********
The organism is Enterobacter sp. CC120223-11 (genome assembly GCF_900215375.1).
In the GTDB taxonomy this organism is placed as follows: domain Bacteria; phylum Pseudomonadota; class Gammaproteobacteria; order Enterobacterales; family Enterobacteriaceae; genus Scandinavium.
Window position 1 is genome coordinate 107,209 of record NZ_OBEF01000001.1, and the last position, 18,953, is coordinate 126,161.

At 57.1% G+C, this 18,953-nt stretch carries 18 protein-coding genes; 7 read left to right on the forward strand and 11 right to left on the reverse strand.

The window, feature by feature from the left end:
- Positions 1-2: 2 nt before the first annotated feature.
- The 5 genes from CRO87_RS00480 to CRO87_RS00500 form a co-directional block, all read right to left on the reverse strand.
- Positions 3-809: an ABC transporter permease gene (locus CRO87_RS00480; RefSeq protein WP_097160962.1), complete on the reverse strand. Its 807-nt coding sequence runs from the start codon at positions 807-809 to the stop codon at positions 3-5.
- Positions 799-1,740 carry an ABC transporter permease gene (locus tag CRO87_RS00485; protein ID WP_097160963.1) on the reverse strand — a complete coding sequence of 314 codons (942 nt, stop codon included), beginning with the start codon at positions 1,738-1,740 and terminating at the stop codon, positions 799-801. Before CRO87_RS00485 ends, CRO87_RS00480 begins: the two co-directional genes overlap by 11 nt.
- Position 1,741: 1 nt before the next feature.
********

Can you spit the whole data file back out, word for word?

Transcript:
The organism is Enterobacter sp. CC120223-11 (genome assembly GCF_900215375.1).
In the GTDB taxonomy this organism is placed as follows: domain Bacteria; phylum Pseudomonadota; class Gammaproteobacteria; order Enterobacterales; family Enterobacteriaceae; genus Scandinavium.
Window position 1 is genome coordinate 107,209 of record NZ_OBEF01000001.1, and the last position, 18,953, is coordinate 126,161.

At 57.1% G+C, this 18,953-nt stretch carries 18 protein-coding genes; 7 read left to right on the forward strand and 11 right to left on the reverse strand.

The window, feature by feature from the left end:
- Positions 1-2: 2 nt before the first annotated feature.
- The 5 genes from CRO87_RS00480 to CRO87_RS00500 form a co-directional block, all read right to left on the reverse strand.
- Positions 3-809: an ABC transporter permease gene (locus CRO87_RS00480; RefSeq protein WP_097160962.1), complete on the reverse strand. Its 807-nt coding sequence runs from the start codon at positions 807-809 to the stop codon at positions 3-5.
- Positions 799-1,740 carry an ABC transporter permease gene (locus tag CRO87_RS00485; protein ID WP_097160963.1) on the reverse strand — a complete coding sequence of 314 codons (942 nt, stop codon included), beginning with the start codon at positions 1,738-1,740 and terminating at the stop codon, positions 799-801. Before CRO87_RS00485 ends, CRO87_RS00480 begins: the two co-directional genes overlap by 11 nt.
- Position 1,741: 1 nt before the next feature.